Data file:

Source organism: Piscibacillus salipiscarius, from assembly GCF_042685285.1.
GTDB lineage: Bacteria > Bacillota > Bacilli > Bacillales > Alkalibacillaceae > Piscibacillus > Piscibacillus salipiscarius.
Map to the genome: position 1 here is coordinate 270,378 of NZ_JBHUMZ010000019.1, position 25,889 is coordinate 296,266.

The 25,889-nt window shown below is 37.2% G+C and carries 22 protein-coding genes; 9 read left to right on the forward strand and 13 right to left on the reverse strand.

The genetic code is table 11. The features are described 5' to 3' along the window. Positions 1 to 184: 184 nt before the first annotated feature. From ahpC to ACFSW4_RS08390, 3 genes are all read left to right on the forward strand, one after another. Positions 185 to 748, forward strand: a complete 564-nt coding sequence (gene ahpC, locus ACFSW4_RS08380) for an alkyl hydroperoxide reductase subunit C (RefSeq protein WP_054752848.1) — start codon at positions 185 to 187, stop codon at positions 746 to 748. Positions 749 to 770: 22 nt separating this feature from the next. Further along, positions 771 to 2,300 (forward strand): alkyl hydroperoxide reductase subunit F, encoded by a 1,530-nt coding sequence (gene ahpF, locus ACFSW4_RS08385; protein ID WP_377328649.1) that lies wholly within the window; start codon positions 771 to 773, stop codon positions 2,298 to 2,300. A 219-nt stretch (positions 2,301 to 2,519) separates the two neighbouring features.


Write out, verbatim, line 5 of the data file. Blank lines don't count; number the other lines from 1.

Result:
The genetic code is table 11. The features are described 5' to 3' along the window. Positions 1 to 184: 184 nt before the first annotated feature. From ahpC to ACFSW4_RS08390, 3 genes are all read left to right on the forward strand, one after another. Positions 185 to 748, forward strand: a complete 564-nt coding sequence (gene ahpC, locus ACFSW4_RS08380) for an alkyl hydroperoxide reductase subunit C (RefSeq protein WP_054752848.1) — start codon at positions 185 to 187, stop codon at positions 746 to 748. Positions 749 to 770: 22 nt separating this feature from the next. Further along, positions 771 to 2,300 (forward strand): alkyl hydroperoxide reductase subunit F, encoded by a 1,530-nt coding sequence (gene ahpF, locus ACFSW4_RS08385; protein ID WP_377328649.1) that lies wholly within the window; start codon positions 771 to 773, stop codon positions 2,298 to 2,300. A 219-nt stretch (positions 2,301 to 2,519) separates the two neighbouring features.